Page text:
Jewish groups and politicians rallied in protest of Roger Waters’ Frankfurt, Germany, concert amid allegations that the Pink Floyd co-founder performed in Berlin while wearing in an outfit reminiscent of a Nazi uniform.
Ahead of Waters’ Sunday evening concert, Frankfurt-based Jewish groups Honestly Concerned and WerteInitiative (“values initiative” in German) were among the groups and individuals who gathered for a memorial ceremony and rally against the event, according to a report from AP.
The protest comes just days after Berlin authorities announced Waters was under investigation for a Nazi regime-themed performance that took place earlier this month at Berlin’s Mercedes-Benz Arena. In a video circulated on social media of the performance, Waters is dressed in what appears to be a Nazi-styled uniform — including a red armband that swapped out swastikas for hammers — while pretending to fire a fake machine gun.
According to Berlin chief inspector Martin Halweg, Waters is under “suspicion of incitement of the people,” with the use of Nazi imagery and clothing being a crime in Germany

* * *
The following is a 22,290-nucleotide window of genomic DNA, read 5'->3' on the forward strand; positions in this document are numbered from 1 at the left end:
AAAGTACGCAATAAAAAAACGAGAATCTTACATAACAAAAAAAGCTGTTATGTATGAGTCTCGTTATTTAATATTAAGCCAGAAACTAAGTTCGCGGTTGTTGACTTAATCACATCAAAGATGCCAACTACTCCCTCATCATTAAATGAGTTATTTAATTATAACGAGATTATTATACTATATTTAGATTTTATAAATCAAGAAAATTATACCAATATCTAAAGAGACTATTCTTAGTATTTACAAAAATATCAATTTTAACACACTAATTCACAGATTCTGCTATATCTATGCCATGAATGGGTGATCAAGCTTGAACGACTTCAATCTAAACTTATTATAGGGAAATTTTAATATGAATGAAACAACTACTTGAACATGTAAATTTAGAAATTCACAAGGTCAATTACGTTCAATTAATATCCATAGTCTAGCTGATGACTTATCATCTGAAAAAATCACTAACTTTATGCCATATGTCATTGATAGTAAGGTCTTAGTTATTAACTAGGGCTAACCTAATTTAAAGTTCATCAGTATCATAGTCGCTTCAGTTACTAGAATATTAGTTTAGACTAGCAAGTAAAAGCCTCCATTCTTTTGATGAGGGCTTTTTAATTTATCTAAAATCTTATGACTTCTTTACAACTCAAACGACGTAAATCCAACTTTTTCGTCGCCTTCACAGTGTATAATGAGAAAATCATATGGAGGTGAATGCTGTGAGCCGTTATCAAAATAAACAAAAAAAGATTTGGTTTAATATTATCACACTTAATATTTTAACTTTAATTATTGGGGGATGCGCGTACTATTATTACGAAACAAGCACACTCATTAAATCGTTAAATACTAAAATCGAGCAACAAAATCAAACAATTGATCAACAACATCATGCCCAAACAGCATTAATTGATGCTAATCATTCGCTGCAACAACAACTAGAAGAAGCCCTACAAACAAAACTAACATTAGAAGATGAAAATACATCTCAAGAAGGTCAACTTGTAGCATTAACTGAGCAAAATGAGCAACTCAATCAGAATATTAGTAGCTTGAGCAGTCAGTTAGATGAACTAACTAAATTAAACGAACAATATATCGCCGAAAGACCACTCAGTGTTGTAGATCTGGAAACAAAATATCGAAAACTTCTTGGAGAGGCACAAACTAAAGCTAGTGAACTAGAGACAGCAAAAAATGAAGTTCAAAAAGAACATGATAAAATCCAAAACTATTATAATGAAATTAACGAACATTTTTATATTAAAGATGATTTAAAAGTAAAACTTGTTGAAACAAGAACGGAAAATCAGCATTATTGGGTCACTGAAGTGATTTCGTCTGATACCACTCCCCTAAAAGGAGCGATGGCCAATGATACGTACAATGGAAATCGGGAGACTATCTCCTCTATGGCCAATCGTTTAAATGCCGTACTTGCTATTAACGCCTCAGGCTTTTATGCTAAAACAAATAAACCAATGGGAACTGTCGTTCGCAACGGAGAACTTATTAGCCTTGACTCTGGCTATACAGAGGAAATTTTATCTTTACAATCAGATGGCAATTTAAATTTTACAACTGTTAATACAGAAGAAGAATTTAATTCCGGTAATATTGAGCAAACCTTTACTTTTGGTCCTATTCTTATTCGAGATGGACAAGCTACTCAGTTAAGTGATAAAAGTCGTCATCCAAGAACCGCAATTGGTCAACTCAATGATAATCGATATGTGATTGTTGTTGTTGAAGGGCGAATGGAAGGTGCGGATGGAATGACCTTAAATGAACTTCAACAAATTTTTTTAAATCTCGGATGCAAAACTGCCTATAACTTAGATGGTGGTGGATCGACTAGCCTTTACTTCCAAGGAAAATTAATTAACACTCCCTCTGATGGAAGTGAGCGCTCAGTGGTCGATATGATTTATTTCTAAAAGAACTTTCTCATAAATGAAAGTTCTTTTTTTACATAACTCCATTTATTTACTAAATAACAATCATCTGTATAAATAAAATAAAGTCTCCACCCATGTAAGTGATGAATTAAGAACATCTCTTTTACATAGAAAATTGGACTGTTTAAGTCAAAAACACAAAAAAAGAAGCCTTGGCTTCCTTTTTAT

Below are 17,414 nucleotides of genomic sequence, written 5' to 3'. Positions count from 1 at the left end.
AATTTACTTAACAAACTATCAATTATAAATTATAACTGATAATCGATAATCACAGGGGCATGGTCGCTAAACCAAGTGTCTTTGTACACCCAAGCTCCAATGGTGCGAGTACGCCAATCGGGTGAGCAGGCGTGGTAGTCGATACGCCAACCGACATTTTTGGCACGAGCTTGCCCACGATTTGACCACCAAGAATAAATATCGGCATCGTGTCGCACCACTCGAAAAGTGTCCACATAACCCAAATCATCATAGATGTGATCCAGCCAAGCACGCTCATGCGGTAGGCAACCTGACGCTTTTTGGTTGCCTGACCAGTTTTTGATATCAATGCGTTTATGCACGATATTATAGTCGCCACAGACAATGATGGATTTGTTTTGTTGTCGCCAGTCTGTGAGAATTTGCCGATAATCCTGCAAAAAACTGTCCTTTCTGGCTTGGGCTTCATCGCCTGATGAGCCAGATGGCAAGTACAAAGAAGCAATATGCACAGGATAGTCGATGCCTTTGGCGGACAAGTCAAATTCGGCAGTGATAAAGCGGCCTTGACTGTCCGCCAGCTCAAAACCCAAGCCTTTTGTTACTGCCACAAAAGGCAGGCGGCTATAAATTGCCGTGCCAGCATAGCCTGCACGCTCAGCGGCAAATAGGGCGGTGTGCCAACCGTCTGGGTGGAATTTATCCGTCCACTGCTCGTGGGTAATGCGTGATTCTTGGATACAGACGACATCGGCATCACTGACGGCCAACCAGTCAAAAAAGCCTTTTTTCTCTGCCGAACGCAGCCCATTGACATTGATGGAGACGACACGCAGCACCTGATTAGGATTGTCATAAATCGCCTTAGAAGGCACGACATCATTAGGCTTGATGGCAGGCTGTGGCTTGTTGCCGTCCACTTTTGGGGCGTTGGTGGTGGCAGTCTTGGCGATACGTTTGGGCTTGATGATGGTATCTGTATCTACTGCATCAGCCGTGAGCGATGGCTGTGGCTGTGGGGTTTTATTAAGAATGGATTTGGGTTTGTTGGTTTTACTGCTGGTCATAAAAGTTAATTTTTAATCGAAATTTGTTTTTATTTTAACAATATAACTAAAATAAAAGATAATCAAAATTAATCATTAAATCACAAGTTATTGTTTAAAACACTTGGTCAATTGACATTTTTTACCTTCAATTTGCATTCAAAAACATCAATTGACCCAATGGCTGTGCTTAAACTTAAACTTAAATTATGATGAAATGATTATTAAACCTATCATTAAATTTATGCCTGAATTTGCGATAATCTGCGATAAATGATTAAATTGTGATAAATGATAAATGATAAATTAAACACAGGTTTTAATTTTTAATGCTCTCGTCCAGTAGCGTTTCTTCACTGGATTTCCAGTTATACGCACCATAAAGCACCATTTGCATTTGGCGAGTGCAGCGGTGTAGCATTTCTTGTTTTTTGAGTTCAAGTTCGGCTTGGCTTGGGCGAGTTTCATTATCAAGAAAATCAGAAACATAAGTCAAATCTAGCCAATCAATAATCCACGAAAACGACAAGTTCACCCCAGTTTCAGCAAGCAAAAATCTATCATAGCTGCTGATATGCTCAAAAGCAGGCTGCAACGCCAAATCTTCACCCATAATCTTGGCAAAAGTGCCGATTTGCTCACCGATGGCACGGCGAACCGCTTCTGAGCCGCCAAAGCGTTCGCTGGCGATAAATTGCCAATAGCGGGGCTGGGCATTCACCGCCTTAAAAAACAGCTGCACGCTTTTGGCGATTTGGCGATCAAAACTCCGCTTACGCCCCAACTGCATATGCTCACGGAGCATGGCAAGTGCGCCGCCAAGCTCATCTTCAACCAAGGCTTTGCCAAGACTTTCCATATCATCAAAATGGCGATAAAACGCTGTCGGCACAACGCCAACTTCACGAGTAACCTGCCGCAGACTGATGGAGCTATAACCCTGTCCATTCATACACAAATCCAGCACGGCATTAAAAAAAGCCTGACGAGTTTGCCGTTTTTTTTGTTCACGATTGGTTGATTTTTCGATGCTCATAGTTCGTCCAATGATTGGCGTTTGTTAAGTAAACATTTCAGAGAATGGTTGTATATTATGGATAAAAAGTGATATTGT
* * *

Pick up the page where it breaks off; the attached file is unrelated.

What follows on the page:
“The context of the clothing worn is deemed capable of approving, glorifying or justifying the violent and arbitrary rule of the Nazi regime in a manner that violates the dignity of the victims and thereby disrupts public peace,” Halweg wrote in a statement.
Ahead of Sunday’s event, the AP reported that Frankfurt authorities attempted to prevent the concert from happening, but was ultimately unsuccessful in blocking Waters in a local court.
Following the allegations of antisemitism, Waters defended his Berlin performance in a statement on Facebook, which accused protestors of aiming to “smear and silence [the musician] because they disagree with [his] political views and moral principles.”
“The elements of my performance that have been questioned are quite clearly a statement in opposition to fascism, injustice, and bigotry in all its forms,” Waters wrote. “Attempts to portray those elements as something else are disingenuous and politically motivated. The depiction of an unhinged fascist demagogue has been a feature of my shows since Pink Floyd’s ‘The Wall’ in 1980.”
“I have spent my entire life speaking out against authoritarianism and oppression wherever I see it. When I was a child after the war, the name of Anne Frank was often spoken in our house, she became a permanent reminder of what happens when fascism is left unchecked. My parents fought the Nazis in World War II, with my father paying the ultimate price,” Waters said. “Regardless of the consequences of the attacks against me, I will continue to condemn injustice and all those who perpetrate it.”